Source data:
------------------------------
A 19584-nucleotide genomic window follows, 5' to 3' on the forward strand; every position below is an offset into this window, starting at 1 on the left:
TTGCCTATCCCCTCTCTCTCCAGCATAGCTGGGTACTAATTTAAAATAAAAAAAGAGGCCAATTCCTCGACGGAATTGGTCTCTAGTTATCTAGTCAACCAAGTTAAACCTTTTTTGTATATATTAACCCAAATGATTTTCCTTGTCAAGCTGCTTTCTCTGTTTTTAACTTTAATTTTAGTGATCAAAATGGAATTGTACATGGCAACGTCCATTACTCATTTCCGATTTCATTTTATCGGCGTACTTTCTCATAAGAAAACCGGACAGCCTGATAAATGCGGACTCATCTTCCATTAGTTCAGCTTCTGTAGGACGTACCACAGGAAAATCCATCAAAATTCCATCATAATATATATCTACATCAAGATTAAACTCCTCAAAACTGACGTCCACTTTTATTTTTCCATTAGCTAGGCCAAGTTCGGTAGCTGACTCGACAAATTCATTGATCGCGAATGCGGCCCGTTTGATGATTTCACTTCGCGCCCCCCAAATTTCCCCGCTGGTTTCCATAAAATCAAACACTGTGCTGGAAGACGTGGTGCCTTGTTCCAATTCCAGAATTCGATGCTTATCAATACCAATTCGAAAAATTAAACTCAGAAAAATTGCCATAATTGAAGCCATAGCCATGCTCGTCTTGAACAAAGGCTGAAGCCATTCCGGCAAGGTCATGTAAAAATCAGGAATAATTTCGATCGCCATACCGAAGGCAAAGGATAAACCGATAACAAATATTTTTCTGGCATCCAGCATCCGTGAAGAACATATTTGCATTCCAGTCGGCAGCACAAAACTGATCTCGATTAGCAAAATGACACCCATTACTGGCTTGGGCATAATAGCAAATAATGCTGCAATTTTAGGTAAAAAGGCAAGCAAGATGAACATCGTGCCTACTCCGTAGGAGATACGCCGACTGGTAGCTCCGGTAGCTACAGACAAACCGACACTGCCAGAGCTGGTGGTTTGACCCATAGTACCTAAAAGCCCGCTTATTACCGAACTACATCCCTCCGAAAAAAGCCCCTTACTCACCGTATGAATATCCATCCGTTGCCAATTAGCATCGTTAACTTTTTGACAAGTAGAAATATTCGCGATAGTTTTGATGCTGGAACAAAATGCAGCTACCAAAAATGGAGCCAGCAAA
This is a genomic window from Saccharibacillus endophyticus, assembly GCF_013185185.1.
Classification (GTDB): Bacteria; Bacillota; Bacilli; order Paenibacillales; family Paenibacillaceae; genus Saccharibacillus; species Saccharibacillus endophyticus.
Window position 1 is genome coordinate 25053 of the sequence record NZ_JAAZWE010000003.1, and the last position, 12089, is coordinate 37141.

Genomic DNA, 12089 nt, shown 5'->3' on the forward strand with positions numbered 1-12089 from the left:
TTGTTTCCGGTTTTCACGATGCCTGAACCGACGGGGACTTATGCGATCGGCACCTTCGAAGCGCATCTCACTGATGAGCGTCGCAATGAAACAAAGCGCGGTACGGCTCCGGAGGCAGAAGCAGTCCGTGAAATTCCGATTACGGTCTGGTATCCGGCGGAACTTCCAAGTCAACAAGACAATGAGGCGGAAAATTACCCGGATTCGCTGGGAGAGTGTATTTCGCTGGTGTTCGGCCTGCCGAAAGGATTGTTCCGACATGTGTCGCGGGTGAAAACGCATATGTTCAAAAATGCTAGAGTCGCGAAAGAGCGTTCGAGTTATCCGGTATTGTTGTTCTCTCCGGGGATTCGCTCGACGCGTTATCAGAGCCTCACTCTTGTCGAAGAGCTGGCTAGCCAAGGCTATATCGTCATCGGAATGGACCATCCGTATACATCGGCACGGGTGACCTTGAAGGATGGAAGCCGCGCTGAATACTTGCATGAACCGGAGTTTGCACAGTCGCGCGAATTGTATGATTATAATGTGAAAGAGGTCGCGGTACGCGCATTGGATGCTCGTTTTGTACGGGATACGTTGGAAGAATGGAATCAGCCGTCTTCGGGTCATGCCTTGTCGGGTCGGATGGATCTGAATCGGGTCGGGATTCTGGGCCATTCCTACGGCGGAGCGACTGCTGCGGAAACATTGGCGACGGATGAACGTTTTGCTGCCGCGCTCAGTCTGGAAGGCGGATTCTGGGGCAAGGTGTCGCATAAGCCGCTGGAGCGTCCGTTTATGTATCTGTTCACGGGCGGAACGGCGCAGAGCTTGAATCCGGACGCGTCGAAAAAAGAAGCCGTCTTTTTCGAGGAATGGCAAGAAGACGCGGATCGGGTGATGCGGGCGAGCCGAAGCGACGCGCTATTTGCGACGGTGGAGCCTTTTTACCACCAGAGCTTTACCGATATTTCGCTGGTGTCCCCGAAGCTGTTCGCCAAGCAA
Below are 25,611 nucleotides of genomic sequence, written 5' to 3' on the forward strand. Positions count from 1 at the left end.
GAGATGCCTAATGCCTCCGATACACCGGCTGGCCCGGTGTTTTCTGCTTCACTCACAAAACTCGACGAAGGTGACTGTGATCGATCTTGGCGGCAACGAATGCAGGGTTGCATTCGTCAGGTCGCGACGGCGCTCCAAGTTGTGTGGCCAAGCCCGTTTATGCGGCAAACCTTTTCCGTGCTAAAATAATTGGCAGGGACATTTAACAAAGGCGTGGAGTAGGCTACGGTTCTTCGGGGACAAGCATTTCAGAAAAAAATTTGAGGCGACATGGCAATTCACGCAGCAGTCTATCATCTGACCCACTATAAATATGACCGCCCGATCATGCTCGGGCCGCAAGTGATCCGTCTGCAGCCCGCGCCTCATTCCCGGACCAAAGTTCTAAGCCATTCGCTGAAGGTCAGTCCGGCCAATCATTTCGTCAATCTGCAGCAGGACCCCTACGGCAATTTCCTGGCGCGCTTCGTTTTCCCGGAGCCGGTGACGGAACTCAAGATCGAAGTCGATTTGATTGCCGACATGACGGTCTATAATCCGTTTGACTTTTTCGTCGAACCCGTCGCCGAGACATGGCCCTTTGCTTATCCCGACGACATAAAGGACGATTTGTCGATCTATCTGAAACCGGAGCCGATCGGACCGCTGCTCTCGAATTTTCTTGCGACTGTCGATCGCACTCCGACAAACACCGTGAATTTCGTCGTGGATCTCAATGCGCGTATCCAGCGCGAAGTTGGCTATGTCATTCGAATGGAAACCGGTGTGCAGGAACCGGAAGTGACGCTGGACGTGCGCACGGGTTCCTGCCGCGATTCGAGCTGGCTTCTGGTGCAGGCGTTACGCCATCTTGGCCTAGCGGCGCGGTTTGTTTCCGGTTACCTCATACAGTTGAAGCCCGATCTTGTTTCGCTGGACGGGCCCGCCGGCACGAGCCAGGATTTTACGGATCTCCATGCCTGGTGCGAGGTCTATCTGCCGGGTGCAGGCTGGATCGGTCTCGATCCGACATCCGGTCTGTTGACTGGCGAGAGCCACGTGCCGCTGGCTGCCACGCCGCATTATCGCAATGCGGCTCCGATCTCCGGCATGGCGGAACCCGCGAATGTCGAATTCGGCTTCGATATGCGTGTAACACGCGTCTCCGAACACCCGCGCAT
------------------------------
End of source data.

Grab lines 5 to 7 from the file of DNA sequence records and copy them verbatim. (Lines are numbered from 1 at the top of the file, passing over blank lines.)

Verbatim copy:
Window position 1 is genome coordinate 25053 of the sequence record NZ_JAAZWE010000003.1, and the last position, 12089, is coordinate 37141.

Genomic DNA, 12089 nt, shown 5'->3' on the forward strand with positions numbered 1-12089 from the left:
TTGTTTCCGGTTTTCACGATGCCTGAACCGACGGGGACTTATGCGATCGGCACCTTCGAAGCGCATCTCACTGATGAGCGTCGCAATGAAACAAAGCGCGGTACGGCTCCGGAGGCAGAAGCAGTCCGTGAAATTCCGATTACGGTCTGGTATCCGGCGGAACTTCCAAGTCAACAAGACAATGAGGCGGAAAATTACCCGGATTCGCTGGGAGAGTGTATTTCGCTGGTGTTCGGCCTGCCGAAAGGATTGTTCCGACATGTGTCGCGGGTGAAAACGCATATGTTCAAAAATGCTAGAGTCGCGAAAGAGCGTTCGAGTTATCCGGTATTGTTGTTCTCTCCGGGGATTCGCTCGACGCGTTATCAGAGCCTCACTCTTGTCGAAGAGCTGGCTAGCCAAGGCTATATCGTCATCGGAATGGACCATCCGTATACATCGGCACGGGTGACCTTGAAGGATGGAAGCCGCGCTGAATACTTGCATGAACCGGAGTTTGCACAGTCGCGCGAATTGTATGATTATAATGTGAAAGAGGTCGCGGTACGCGCATTGGATGCTCGTTTTGTACGGGATACGTTGGAAGAATGGAATCAGCCGTCTTCGGGTCATGCCTTGTCGGGTCGGATGGATCTGAATCGGGTCGGGATTCTGGGCCATTCCTACGGCGGAGCGACTGCTGCGGAAACATTGGCGACGGATGAACGTTTTGCTGCCGCGCTCAGTCTGGAAGGCGGATTCTGGGGCAAGGTGTCGCATAAGCCGCTGGAGCGTCCGTTTATGTATCTGTTCACGGGCGGAACGGCGCAGAGCTTGAATCCGGACGCGTCGAAAAAAGAAGCCGTCTTTTTCGAGGAATGGCAAGAAGACGCGGATCGGGTGATGCGGGCGAGCCGAAGCGACGCGCTATTTGCGACGGTGGAGCCTTTTTACCACCAGAGCTTTACCGATATTTCGCTGGTGTCCCCGAAGCTGTTCGCCAAGCAA